March 2017 - Ashigaracha from Kanagawa
Hello! We selected a Sencha (煎茶), delimited in Ashigara (足柄) from the prefecture of Kanagawa (神奈川).
Sencha from Ashigara
Ashigaracha (足柄茶) is produced in the prefecture of Kanagawa, not far from Tokyo, more precisely in the district of Ashigara. The tea plantations spread at the base of Mount Hakone (箱根), famous for its hot springs. The hours of sunshine are short so the development of tea trees is very slow. Thanks to these circumstances, tea trees absorb a lot of nutrients from the soil and have needle-like but soft leaves.
During the season of buds, the morning dew has an important role by means of covering the tea trees. This prevents them from absorbing too many ultraviolet rays and as a consequence tea leaves have little tannin (the origin of bitterness) and a sweet scent. The soil in this region is fertile and contains a lot of nitrogen, one of the necessary elements for the tea quality.
Ashigaracha is made from a traditional method called “Asamushi (浅蒸し)”: it is shortly steamed for only 40 seconds. The tea prepared like this has a good balance between sweetness and bitterness with a golden yellow color.
The history of Ashigaracha is fairly recent. It begins in 1924, after the 1923 Great Kantō earthquake (105,385 deaths and 37,000 missing) for industrial reconstruction. The production of Ashigaracha is organized by tea producers as one, taking the form of the cooperative association.
A classical hero for Japanese boys
His name is “Kintaro (金太郎) or “Golden Boy”, a classic hero in Japan. There is no one who does not know him in Japan. We grow up listening to his brave story, and songs sbout him.
Once upon a time, a boy named Kintaro was born in the district of Ashigara (足柄) and enjoyed playing with the animals in the Ashigara mountain, especially Sumo. He’s a good, kind and very strong boy. One day, he arrived with his animal friends at a ravine and down there was a rushing torrent. That’s the reason why no one could get across. Therefore, he cut down a big tree and made a bridge. A great samurai, Minamoto Yorimitsu (源頼光), saw the scene and asked him to accompany him to the city. He accepted his offer, became his loyal retainer, changing his name to Sakatano Kintoki (坂田金時), and enjoyed great success. Happy ending.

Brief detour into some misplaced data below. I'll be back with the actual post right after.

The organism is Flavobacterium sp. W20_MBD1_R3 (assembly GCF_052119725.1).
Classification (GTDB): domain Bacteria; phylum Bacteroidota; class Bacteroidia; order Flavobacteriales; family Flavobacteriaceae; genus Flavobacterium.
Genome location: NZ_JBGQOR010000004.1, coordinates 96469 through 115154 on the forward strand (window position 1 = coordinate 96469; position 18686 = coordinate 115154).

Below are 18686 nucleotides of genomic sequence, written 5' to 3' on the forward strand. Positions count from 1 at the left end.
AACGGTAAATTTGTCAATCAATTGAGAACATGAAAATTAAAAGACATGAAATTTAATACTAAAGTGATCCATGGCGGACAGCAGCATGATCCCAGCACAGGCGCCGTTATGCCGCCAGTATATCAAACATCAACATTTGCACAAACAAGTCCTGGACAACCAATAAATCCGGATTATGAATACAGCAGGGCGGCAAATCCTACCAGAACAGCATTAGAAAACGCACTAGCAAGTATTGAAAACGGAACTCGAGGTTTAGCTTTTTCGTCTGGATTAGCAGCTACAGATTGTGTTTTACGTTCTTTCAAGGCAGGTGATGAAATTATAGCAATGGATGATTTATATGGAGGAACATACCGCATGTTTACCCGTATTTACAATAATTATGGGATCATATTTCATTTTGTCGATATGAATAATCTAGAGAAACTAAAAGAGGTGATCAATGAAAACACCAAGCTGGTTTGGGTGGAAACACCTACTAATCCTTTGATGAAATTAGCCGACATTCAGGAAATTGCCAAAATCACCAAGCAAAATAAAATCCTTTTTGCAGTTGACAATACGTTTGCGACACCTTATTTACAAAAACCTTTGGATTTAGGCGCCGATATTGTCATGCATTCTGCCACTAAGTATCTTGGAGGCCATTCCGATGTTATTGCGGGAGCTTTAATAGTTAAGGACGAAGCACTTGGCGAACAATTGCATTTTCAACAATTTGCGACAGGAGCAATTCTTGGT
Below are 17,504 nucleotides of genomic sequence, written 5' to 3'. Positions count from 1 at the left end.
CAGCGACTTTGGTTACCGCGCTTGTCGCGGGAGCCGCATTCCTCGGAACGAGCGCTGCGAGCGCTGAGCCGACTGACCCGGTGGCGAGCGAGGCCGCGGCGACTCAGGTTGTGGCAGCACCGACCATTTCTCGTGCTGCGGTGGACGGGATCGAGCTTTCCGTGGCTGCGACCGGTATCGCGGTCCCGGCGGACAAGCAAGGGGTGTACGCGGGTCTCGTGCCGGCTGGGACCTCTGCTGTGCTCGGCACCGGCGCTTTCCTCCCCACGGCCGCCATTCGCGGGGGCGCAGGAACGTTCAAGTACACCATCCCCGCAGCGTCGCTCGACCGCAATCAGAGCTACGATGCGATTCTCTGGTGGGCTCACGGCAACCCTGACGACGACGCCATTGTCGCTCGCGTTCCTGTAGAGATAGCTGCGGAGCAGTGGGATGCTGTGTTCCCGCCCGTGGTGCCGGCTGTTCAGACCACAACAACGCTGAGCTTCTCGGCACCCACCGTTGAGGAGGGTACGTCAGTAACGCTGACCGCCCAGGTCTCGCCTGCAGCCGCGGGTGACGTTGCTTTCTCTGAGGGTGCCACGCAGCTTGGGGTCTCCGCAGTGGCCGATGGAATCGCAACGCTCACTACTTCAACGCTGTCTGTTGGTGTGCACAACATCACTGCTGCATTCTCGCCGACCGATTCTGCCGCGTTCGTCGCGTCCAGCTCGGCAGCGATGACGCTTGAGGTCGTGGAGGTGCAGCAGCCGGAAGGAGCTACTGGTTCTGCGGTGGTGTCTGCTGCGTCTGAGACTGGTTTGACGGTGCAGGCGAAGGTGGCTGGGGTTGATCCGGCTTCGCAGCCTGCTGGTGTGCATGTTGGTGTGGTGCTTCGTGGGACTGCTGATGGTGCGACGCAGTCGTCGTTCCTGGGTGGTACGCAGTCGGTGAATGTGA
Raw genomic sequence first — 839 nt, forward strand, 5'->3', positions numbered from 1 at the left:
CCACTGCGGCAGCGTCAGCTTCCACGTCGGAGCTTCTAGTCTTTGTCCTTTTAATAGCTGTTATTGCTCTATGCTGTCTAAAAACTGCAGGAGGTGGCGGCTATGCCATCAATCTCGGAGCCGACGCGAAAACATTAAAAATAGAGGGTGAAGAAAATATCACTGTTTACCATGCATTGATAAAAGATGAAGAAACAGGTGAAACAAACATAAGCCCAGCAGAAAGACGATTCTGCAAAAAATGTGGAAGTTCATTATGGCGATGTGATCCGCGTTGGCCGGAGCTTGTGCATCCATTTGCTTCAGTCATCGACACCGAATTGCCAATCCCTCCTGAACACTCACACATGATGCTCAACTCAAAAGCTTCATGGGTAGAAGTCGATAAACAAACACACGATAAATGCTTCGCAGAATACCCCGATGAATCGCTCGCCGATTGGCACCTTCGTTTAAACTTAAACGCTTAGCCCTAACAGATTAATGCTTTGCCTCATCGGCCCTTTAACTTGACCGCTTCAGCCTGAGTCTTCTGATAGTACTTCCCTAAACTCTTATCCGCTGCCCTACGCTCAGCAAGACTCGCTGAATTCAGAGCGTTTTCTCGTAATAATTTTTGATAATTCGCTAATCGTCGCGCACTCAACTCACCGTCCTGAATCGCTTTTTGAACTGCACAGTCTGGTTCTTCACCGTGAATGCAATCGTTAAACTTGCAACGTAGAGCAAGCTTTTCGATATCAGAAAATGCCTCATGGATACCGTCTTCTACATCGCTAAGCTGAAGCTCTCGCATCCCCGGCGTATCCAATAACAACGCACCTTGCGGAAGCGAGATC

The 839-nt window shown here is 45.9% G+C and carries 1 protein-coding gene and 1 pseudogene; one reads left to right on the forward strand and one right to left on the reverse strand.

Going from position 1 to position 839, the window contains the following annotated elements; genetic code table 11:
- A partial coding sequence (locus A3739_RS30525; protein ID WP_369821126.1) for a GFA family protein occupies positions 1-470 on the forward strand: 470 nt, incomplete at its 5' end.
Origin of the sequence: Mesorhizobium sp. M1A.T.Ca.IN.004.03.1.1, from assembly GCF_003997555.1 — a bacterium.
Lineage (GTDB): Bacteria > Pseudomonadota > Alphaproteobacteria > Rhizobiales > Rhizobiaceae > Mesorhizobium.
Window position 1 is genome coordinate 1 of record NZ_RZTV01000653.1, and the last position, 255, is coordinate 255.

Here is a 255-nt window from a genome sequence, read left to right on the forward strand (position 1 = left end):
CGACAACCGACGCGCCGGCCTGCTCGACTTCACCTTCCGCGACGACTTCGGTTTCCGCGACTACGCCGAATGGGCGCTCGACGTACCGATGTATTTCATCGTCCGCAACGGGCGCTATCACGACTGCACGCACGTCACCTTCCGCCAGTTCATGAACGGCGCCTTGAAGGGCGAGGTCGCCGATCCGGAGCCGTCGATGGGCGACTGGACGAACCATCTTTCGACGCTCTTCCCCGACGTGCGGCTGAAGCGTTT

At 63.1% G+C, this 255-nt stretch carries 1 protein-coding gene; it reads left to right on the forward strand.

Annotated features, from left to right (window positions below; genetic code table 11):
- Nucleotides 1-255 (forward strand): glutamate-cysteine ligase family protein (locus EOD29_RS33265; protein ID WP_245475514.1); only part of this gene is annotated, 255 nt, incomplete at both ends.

Kintaro is often represented as wearing only an apron marked “Kin (金)” that means gold, with an axe and riding a bear. He’s a very famous hero for Japanese boys, before “Astro Boy” or “Son Goku” from Dragon Ball! We decorate a doll of “Kintaro” on May 5th, the Children’s day. The parents want their boy to become like him: kind, but strong, and with a successful life.
The amount of tealeaves should be adapted according to the desired taste: it should be around 2 tea spoons (10 grams) of Ashigaracha for 300ml (10oz) of spring water. The first infusion should last between 50 and 60 seconds in water at 80ºC (175ºF). The second infusion should be done more quickly at a higher temperature than the first one.
If you have questions about Japanese teas, please do not hesitate to contact us!